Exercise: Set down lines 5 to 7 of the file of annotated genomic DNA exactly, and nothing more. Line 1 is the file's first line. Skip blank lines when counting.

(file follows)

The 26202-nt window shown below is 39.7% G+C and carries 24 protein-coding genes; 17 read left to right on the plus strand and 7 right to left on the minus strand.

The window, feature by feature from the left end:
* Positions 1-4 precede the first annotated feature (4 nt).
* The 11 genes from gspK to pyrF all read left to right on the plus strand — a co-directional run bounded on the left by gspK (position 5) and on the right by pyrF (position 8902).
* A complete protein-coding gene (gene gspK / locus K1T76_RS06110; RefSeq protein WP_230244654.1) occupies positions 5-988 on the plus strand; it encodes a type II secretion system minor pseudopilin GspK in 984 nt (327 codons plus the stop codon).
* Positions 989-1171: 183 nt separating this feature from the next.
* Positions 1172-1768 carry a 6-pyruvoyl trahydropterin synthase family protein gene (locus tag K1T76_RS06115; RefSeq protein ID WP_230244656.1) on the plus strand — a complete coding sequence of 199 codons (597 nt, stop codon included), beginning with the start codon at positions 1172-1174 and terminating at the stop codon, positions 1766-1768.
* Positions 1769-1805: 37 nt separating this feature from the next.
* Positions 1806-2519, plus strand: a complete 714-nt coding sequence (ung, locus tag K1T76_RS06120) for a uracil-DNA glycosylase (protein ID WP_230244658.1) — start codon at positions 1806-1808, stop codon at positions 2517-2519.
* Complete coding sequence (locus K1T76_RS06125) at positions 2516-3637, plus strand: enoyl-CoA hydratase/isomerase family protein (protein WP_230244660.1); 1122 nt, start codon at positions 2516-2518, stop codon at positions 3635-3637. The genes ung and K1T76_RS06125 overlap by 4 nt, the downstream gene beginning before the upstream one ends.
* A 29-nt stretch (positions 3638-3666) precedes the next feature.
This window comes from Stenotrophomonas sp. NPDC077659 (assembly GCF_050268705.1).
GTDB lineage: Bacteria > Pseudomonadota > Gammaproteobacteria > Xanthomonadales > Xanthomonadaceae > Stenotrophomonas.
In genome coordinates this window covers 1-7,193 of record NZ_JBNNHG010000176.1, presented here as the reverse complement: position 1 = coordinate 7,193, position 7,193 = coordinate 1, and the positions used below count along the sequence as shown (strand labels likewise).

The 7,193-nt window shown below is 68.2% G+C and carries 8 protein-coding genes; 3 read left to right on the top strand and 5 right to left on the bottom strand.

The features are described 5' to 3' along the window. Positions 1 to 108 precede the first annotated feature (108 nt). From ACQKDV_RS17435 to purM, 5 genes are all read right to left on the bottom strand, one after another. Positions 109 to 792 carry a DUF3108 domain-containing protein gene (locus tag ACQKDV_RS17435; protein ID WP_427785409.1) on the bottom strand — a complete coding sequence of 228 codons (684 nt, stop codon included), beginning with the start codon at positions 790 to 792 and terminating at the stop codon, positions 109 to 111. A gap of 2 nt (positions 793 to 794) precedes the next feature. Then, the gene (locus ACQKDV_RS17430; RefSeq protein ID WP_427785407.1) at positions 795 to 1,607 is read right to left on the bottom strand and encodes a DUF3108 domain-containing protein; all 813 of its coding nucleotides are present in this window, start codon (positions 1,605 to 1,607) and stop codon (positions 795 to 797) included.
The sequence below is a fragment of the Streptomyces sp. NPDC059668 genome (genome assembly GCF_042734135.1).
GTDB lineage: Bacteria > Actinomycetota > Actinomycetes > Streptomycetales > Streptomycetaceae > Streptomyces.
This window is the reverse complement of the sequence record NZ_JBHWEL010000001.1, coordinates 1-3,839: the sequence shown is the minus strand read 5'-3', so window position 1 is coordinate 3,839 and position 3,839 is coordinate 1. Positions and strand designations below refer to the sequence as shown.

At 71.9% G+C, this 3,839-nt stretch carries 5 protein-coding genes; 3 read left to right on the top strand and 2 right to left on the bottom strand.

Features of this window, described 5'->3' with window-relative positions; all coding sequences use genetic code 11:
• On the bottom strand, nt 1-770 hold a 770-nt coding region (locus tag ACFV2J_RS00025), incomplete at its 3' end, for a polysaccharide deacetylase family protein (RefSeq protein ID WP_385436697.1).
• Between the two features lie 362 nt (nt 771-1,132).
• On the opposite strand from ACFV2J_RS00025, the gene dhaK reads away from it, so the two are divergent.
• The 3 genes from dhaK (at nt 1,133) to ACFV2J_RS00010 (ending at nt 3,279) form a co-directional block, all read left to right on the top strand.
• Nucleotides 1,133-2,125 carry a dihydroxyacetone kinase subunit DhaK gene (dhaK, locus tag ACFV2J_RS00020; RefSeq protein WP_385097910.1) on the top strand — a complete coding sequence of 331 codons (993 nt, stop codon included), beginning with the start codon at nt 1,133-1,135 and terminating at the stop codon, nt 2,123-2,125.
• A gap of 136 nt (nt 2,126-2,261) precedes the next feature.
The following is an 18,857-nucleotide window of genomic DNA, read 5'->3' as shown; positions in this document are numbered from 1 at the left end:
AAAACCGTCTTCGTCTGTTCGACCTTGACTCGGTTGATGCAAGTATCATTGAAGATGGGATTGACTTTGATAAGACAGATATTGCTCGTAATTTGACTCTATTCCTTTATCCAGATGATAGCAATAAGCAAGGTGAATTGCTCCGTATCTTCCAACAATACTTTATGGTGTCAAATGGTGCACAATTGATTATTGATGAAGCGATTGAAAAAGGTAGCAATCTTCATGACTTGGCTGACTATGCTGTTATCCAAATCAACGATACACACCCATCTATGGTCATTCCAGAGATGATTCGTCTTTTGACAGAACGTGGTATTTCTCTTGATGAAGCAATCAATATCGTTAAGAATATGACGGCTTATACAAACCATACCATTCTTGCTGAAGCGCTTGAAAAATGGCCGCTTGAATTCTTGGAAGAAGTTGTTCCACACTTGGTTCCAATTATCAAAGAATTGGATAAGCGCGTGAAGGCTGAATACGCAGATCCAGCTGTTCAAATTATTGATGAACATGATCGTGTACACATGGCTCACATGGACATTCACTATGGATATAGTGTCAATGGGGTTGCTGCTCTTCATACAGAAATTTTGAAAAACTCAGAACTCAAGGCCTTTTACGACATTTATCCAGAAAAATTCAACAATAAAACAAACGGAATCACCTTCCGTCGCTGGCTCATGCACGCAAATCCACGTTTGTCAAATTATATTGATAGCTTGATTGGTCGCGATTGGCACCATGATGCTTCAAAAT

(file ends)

* A complete protein-coding gene (gene gspK / locus K1T76_RS06110; RefSeq protein WP_230244654.1) occupies positions 5-988 on the plus strand; it encodes a type II secretion system minor pseudopilin GspK in 984 nt (327 codons plus the stop codon).
* Positions 989-1171: 183 nt separating this feature from the next.
* Positions 1172-1768 carry a 6-pyruvoyl trahydropterin synthase family protein gene (locus tag K1T76_RS06115; RefSeq protein ID WP_230244656.1) on the plus strand — a complete coding sequence of 199 codons (597 nt, stop codon included), beginning with the start codon at positions 1172-1174 and terminating at the stop codon, positions 1766-1768.